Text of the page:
It’s a great time to be looking for a job. Earlier this year, the unemployment rate in the U.S. fell to its lowest level in the last 49 years. With top talent hard to find, companies across the board are highlighting some unusual perks to attract job candidates, from In-N-Out’s offer of free burgers to companies promising free flying lessons and access to in-office barbershops.
Now, perks like these are definitely nice. But here’s the thing. I think job seekers are smart. They know that none of this compensates for a position that’s not engaging or for a culture that’s not healthy and supportive. Those are the real underpinnings of job satisfaction.
In building a company of 1,000 people with more than a dozen offices around the world, I’ve found this to be a fundamental truth. Without a solid foundation — where employees are valued and rewarded — no company is going to win the talent war.
However, all else being equal, I’ve also seen how the seemingly small stuff can go a long way in attracting and retaining incredible people. With that in mind, here are a few overlooked, surprisingly simple perks that we’ve found can really move the needle.
The company that sweats together, stays together
These days, lots of companies talk a good game about employee wellness and the upsides of keeping teams healthy and active. But it’s not just about offering access to a fitness center or having a gym in the basement no one uses. It’s about creating a culture where employees are actually allowed and encouraged to incorporate fitness into the job. In my experience, it’s this “right to sweat” — to show up at work in skin-hugging bike gear after a 20k commute, to pop into the office kitchen winded and sweaty after a noon crossfit class, to sneak out to the rooftop for mid-day circuit training — that our team loves.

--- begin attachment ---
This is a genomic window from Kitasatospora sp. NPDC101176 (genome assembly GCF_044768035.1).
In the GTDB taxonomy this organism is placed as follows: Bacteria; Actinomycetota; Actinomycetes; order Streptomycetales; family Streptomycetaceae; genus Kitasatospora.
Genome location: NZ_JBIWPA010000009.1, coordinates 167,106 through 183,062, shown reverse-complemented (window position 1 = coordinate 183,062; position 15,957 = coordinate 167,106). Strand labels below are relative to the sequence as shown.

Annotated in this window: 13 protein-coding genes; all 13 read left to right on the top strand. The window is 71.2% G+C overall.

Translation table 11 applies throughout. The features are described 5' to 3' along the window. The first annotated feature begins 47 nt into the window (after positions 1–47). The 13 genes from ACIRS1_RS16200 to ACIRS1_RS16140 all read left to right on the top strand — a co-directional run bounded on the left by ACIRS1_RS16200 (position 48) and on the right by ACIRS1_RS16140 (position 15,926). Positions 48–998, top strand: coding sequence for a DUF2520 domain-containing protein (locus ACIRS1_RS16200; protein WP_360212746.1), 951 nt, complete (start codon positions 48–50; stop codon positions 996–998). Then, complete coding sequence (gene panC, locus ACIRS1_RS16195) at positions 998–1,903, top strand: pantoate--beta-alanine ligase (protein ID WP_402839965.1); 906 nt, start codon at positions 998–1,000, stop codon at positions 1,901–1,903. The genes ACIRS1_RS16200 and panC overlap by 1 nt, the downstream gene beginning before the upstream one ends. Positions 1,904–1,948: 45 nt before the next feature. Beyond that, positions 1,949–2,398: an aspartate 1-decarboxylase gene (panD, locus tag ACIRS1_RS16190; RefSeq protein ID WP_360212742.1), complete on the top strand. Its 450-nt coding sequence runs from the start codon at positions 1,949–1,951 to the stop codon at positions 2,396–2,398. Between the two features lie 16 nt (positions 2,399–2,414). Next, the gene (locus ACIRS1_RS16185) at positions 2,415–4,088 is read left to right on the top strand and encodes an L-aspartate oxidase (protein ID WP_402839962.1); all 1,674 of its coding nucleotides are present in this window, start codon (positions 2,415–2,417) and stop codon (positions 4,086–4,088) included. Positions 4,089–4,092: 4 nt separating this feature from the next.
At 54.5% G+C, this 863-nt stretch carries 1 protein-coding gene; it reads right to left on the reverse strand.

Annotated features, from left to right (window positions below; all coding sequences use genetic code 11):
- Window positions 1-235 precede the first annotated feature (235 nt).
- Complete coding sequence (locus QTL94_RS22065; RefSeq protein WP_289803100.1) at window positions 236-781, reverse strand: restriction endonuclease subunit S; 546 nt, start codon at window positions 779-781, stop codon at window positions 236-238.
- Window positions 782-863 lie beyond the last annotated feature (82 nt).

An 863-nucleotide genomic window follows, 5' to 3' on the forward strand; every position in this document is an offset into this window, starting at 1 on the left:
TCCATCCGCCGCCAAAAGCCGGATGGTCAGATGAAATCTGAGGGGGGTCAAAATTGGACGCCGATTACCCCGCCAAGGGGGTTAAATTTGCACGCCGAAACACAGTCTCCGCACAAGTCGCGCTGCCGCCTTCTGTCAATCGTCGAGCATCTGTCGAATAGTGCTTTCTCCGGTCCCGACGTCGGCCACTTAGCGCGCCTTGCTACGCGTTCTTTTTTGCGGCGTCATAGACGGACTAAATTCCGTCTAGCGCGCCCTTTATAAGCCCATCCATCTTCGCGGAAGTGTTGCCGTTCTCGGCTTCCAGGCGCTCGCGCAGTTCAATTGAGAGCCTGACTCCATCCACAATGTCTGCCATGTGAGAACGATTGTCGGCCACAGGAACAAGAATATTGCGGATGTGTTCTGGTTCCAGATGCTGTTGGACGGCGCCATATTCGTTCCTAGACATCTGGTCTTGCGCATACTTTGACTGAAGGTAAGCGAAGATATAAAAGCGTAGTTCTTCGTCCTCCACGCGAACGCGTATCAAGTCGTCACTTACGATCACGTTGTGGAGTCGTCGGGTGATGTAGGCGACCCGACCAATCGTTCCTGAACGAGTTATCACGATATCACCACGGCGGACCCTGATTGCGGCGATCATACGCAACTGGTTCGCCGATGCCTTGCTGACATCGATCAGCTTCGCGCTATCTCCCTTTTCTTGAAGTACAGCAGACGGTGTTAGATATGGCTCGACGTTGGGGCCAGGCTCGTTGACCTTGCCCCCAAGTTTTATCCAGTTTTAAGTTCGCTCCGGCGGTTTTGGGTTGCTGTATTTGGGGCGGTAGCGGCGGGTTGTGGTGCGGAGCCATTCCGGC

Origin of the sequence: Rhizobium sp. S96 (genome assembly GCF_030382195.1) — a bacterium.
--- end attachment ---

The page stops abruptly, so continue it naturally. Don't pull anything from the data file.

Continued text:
We’ve worked hard from the beginning to normalize fitness before, after and during the workday. In the beginning, that meant bike rides at lunch and yoga balls in place of chairs. These days, our in-office gym is used at all hours by employees taking advantage of downtime. We bring in a yoga teacher for lunchtime classes and have offered everything from boot camps to kickboxing. Showers and locker rooms ease the transition from workout to workday. But my real point is that, far more than fancy facilities, what employees really crave is the social license to exercise on the job.
Test-drive your next job … on the job